Nobody wants to invest time and money into their marketing efforts only to watch the fruits of their labor disappear. This is why it’s so critically important to be aware of your business from the point of view of the customer. You can have the best products or services in the world but if the experience isn’t enjoyable and effortless, if they have to exert more effort than necessary to get to those products and services, than there’s a good chance they’ll leave without a second thought.

Your customers are constantly asking themselves, “Is this worth my time? Will this solve the problem I have before me?” In today’s world of hyper-competitive business, you can’t afford to give them a reason to say no.




Turning Likes Into Dollars: Why Facebook Likes Still Matter

Facebook is not just a social network anymore. Facebook is not just about puppy photos, wedding announcements and status updates about the grocery store. The world’s most popular social network is quickly evolving into one of the best advertising platforms out there for businesses and brands of all sizes.

But when Facebook announced that brands can expect to reach 1-2% of their fans organically, many brands stopped trying to grow their brands on Facebook and stopped trying to get more fans to like their page.

As it turns out, the decline in organic reach is exactly why brands need to focus on getting more likes from existing and new customers. Here are 5 reasons why Facebook likes still matter to businesses today.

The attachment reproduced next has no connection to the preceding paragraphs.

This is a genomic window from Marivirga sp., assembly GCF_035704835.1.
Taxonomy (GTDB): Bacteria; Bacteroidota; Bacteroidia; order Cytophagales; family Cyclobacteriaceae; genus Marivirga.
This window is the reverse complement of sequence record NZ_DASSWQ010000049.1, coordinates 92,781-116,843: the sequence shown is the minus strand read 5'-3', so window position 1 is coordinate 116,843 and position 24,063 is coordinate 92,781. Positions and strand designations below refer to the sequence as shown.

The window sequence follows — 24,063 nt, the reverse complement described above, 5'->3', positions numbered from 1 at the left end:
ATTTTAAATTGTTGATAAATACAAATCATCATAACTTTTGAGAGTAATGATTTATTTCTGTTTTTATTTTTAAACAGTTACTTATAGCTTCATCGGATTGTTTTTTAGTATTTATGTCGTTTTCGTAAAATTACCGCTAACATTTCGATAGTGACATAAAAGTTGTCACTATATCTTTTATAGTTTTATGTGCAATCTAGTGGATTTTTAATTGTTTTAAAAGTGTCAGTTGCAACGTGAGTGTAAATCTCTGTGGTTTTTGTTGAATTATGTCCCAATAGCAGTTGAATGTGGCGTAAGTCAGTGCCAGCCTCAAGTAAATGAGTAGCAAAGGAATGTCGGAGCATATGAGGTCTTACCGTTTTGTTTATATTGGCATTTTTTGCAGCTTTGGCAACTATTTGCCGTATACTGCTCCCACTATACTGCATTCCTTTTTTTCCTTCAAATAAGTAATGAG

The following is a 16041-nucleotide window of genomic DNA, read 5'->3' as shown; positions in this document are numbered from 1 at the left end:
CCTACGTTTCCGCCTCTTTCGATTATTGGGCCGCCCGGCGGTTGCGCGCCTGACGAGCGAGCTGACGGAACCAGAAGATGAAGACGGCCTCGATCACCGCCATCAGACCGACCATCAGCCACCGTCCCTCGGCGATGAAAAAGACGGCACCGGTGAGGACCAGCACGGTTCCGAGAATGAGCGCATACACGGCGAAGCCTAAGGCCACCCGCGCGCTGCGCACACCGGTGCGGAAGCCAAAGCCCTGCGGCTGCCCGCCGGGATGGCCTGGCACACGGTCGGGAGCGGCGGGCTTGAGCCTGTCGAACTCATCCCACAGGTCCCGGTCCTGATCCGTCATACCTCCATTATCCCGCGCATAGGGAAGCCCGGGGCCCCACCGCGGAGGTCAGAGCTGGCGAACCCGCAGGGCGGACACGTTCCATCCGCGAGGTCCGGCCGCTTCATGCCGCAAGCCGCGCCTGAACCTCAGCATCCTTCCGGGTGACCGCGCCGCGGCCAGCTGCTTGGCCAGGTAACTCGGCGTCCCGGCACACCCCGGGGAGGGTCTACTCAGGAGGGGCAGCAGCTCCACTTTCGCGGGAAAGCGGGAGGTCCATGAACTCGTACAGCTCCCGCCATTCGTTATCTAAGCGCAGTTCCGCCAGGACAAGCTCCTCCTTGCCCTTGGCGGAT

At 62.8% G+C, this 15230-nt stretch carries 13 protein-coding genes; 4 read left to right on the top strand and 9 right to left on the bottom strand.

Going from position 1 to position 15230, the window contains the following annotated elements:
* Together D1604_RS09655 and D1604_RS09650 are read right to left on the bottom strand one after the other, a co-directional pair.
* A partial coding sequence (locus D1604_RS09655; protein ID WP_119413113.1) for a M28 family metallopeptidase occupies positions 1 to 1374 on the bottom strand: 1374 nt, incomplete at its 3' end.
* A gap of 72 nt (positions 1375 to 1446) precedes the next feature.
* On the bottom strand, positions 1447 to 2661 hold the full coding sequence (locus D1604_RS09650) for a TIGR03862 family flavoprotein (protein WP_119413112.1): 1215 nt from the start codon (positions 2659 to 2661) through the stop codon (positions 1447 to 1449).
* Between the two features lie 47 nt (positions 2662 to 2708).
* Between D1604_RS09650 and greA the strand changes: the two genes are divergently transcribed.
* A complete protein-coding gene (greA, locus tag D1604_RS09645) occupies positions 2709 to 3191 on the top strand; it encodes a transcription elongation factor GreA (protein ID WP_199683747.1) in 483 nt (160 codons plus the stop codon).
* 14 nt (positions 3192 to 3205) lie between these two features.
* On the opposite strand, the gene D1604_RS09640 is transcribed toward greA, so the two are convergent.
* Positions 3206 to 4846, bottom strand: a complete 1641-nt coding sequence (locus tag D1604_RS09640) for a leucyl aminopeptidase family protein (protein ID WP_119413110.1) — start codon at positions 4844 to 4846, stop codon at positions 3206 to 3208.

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Turning Likes into Dollars: Why Facebook Likes Still Matter

1. There are more people spending more time on Facebook.

Believe it or not, the number of people joining Facebook is growing more and more everyday. The social network now has 1.35 billion users (to put it in perspective, there are a little over 7 billion people on the planet). With this many people, it only makes sense that brands should work to take advantage of the direct communication path between their customers and the operations.

2. But with this many people, it’s getting harder to stand out.

Without proper planning, marketing on Facebook can be like shouting across a packed room at a cocktail party to someone on the other side of the room: your message gets drowned out by the chaos and clamor of the crowd.

Facebook says that at any given time, there are 1500 stories competing for attention in your News Feed. Now it’s easy to see why many brand’s posts aren’t reaching as many people as they once were: there simply isn’t enough room for every brand to reach every customer.

3. Likes will get you in front of the right people.

Besides the social proof that comes with having a fair number of likes on your Facebook page, likes are the doorway that connect your customers with you.